"I am very disturbed when I see academic studies showing that our students associate achievement with acting white," he told a group at Webb Elementary in the Trinidad neighborhood Tuesday night.

Corley, 63, a soft-spoken critic of the school board's "general inaction," asks voters to recognize her experience in the schools. She said she would concentrate on lowering the system's 35 percent dropout rate and raising teacher salaries.

Council member Thomas said he endorsed Corley because "she worked on my campaign and you have to stick with your friends. We have big problems with drugs around schools and walls falling down and hot water systems failing inside schools. Benjamin has been there 12 years and we still have these problems. Somebody hasn't been doing their work."

West, a 30-year-old staff assistant at the D.C. Department of Housing and Community Development and president of the North Michigan Park Civic Association, has been active in parent and community groups working against drug abuse and teen-age pregnancy.

She said she decided to run because, "for my children to get into the best colleges, this has to be the best school system. As it stands right now, that's not the case."

The Ward 5 challengers argue that voters deserve a fresh face. Robinson says that should be a former youth counselor such as himself. West says the new face should be that of a parent of D.C. public school children, which she is. And Corley says it should be that of a school employe, as she is.

Benjamin, who has the support of the teachers union, responds that with a new superintendent to be chosen in coming months, now is the time for experience.

In Ward 7, which occupies the eastern corner of the District, the race between Bush and Boyd is by all accounts the tightest in the city. The third candidate, James Miles, a lawyer, has raised no campaign money and is hard-pressed to compete with the heavy poster and brochure drives of his opponents.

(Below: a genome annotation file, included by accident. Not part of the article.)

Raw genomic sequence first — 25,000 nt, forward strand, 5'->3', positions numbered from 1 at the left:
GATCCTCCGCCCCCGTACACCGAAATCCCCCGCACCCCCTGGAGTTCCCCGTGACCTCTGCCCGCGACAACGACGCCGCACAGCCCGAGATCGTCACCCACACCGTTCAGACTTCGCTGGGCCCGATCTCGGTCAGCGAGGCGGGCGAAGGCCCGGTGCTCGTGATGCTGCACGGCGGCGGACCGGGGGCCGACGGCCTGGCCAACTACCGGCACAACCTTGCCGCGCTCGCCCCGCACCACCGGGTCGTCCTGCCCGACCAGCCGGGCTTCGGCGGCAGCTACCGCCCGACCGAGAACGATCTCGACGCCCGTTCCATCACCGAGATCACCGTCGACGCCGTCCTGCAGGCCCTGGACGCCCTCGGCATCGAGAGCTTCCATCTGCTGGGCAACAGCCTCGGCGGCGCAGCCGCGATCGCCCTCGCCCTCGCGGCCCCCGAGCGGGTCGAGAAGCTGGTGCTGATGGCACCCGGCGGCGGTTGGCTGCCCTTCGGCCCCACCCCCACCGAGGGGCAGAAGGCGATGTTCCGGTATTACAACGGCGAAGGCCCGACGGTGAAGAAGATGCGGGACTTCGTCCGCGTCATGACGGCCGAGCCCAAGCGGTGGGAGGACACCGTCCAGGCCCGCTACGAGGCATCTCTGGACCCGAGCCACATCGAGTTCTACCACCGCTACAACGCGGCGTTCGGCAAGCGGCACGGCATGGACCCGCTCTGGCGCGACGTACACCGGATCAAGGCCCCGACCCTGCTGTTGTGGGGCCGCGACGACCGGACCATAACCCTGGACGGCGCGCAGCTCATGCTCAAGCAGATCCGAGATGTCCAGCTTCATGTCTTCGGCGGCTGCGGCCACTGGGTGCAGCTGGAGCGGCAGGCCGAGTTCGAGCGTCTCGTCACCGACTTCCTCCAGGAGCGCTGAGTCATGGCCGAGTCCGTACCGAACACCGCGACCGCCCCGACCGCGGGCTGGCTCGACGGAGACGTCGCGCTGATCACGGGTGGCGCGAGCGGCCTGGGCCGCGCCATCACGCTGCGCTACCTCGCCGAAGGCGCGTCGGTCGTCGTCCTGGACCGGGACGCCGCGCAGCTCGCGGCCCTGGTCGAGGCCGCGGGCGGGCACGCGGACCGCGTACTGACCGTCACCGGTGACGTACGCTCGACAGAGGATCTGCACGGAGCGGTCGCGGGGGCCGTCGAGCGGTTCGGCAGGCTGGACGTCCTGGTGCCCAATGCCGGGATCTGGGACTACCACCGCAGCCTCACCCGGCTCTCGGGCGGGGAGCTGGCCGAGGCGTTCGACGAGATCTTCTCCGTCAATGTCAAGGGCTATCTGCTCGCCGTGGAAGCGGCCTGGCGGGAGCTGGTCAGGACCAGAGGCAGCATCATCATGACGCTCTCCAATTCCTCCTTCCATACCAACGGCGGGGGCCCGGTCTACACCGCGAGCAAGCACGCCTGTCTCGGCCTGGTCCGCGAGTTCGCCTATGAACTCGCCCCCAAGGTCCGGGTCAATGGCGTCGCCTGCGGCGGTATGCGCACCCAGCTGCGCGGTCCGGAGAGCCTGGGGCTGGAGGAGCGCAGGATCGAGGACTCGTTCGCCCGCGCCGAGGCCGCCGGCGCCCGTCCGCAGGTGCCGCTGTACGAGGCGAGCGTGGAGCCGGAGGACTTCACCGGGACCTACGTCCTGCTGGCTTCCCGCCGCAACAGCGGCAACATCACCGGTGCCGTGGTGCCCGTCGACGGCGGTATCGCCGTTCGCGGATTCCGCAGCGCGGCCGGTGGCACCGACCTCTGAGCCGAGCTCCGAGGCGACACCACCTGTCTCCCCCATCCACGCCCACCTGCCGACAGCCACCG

Bush, a 38-year-old lawyer who heads the board's Finance Committee, easily defeated two candidates in 1983. This time, he is running hard for a three-year term. He has raised $9,722, much of it in small donations from school system employes and ward residents.

"Eight years ago, when I was elected, the Board of Education was a point of profound embarrassment and disappointment to our city," he said. "We have made the board more professional, stopped the bickering, improved student achievement and improved relations between the board and teachers."

Bush paints a picture of a peaceful school system operating with full funding, smaller classes and improved discipline. But Boyd, a 35-year-old social worker in the public schools and son of a prominent former principal, says there may be too calm an atmosphere on the current board.

"We're seeing a lot of rubber-stamping," he said. "We have to take action to save many youngsters who will more than likely be destructive forces in the community."

The challenger, who worked on Bush's campaign four years ago, said he and Bush agree on most issues. "But it's one thing to agree and quite another to then work on those issues," Boyd said.

Like the other incumbents, Bush stresses the need for experienced hands at a time when the school system is moving to repair long-neglected buildings, pick a successor to Superintendent Floretta D. McKenzie and reduce class sizes.

The tightness of the race was reflected in the teachers union decision. While a screening committee selected Bush, the union membership overrode that vote and picked Boyd.

"The members felt Bush has not carried his weight on the board," said union President William Simons.

Council member Crawford said he chose Boyd because "once Bush wins the election, you don't see him again. Teen-age pregnancy is the highest in the city in my ward and something's got to be done."

Miles' campaign stresses improved academics for children who he says have a shallow understanding of history and a deep fear of science.